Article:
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  1. Abstract The predictability of sea ice during extreme sea ice loss events on subseasonal (daily to weekly) time scales is explored in dynamical forecast models. These extreme sea ice loss events (defined as the 5th percentile of the 5-day change in sea ice extent) exhibit substantial regional and seasonal variability; in the central Arctic Ocean basin, most subseasonal rapid ice loss occurs in the summer, but in the marginal seas rapid sea ice loss occurs year-round. Dynamical forecast models are largely able to capture the seasonality of these extreme sea ice loss events. In most regions in the summertime, sea ice forecast skill is lower on extreme sea ice loss days than on nonextreme days, despite evidence that links these extreme events to large-scale atmospheric patterns; in the wintertime, the difference between extreme and nonextreme days is less pronounced. In a damped anomaly forecast benchmark estimate, the forecast error remains high following extreme sea ice loss events and does not return to typical error levels for many weeks; this signal is less robust in the dynamical forecast models but still present. Overall, these results suggest that sea ice forecast skill is generally lower during and after extreme sea ice loss events and also that, while dynamical forecast models are capable of simulating extreme sea ice loss events with similar characteristics to what we observe, forecast skill from dynamical models is limited by biases in mean state and variability and errors in the initialization. Significance Statement We studied weather model forecasts of changes in Arctic sea ice extent on day-to-day time scales in different regions and seasons. We were especially interested in extreme sea ice loss days, or days in which sea ice melts very quickly or is reduced due to diverging forces such as winds, ocean currents, and waves. We find that forecast models generally capture the observed timing of extreme sea ice loss days. We also find that forecasts of sea ice extent are worse on extreme sea ice loss days compared to typical days, and that forecast errors remain elevated following extreme sea ice loss events. 
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  2. Abstract

    The latitudinal location of the east Pacific Ocean intertropical convergence zone (ITCZ) changes on time scales of days to weeks during boreal spring. This study focuses on tropical near-surface dynamics in the days leading up to the two most frequent types of ITCZ events, nITCZ (Northern Hemisphere) and dITCZ (double). There is a rapid daily evolution of dynamical features on top of a slower, weekly evolution that occurs leading up to and after nITCZ and dITCZ events. Zonally elongated bands of anomalous cross-equatorial flow and off-equatorial convergence rapidly intensify and peak 1 day before or the day of these ITCZ events, followed 1 or 2 days later by a peak in near-equatorial zonal wind anomalies. In addition, there is a wide region north of the southeast Pacific subtropical high where anomalous northwesterlies strengthen prior to nITCZ events and southeasterlies strengthen before dITCZ events. Anomalous zonal and meridional near-surface momentum budgets reveal that the terms associated with Ekman balance are of first-order importance preceding nITCZ events, but that the meridional momentum advective terms are just as important before dITCZ events. Variations in cross-equatorial flow are promoted by the meridional pressure gradient force (PGF) prior to nITCZ events and the meridional advection of meridional momentum in addition to the meridional PGF before dITCZ events. Meanwhile, variations in near-equatorial easterlies are driven by the zonal PGF and the Coriolis force preceding nITCZ events and the zonal PGF, the Coriolis force, and the meridional advection of zonal momentum before dITCZ events.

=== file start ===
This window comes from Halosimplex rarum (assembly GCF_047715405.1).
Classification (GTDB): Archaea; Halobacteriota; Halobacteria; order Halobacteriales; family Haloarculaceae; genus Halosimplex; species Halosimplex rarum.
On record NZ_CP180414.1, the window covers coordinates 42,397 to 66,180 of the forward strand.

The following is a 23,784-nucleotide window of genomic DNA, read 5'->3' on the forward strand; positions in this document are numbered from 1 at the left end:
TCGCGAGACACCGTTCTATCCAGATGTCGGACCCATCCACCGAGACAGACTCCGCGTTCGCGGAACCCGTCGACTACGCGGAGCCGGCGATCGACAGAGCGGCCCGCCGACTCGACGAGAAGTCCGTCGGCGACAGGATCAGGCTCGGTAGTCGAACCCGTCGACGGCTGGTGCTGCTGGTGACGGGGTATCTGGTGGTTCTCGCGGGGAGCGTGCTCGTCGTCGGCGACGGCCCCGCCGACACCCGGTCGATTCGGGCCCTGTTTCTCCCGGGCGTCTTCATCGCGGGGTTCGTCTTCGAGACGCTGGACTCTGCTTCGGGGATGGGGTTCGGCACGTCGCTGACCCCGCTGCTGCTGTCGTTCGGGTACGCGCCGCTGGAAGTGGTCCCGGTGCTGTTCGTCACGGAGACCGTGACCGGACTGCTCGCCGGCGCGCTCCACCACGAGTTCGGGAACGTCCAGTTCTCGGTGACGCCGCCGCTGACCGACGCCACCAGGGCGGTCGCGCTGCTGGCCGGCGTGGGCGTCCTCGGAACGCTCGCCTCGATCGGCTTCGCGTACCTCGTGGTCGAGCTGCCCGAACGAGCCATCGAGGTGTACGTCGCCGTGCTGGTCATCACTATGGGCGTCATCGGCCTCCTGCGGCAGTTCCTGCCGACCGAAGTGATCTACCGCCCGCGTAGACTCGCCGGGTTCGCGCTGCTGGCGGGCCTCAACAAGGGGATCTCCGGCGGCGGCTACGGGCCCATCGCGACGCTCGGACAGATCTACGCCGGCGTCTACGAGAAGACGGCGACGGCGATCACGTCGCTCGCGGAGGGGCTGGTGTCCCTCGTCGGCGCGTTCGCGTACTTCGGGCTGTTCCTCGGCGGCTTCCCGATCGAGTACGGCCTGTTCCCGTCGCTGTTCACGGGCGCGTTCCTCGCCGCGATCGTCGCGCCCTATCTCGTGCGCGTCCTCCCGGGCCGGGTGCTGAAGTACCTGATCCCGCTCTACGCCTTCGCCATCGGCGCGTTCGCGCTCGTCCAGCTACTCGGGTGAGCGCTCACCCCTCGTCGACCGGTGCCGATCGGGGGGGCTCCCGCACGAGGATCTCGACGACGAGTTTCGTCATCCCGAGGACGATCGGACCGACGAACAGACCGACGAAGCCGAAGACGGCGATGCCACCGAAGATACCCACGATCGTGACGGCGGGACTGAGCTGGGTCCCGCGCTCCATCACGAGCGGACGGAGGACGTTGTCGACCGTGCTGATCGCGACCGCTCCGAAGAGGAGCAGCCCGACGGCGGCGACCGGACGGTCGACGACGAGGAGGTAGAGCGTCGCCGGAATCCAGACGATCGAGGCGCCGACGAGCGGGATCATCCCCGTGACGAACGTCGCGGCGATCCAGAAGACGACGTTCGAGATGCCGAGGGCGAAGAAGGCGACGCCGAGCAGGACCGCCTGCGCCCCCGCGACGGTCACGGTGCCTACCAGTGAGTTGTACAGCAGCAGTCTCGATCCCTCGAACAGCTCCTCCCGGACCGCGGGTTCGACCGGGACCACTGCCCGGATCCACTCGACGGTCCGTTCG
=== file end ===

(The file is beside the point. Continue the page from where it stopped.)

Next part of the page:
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    Arctic–midlatitude teleconnections are complex and multifaceted. By design, targeted modeling studies typically focus only on one direction of influence—usually, the midlatitude atmospheric response to a changing Arctic. The two-way, coupled feedbacks between the Arctic and the midlatitude circulation on submonthly time scales are explored using a regularized regression model formulated around Granger causality. The regularized regression model indicates that there are regions in which Arctic temperature drives a midlatitude circulation response, and regions in which the midlatitude circulation drives a response in the Arctic; however, these regions rarely overlap. In many regions, on submonthly time scales, the midlatitude circulation drives Arctic temperature variability, highlighting the important role the midlatitude circulation can play in impacting the Arctic. In particular, the regularized regression model results support recent work that indicates that the observed high pressure anomalies over Eurasia drive a significant response in the Arctic on submonthly time scales, rather than being driven by the Arctic.

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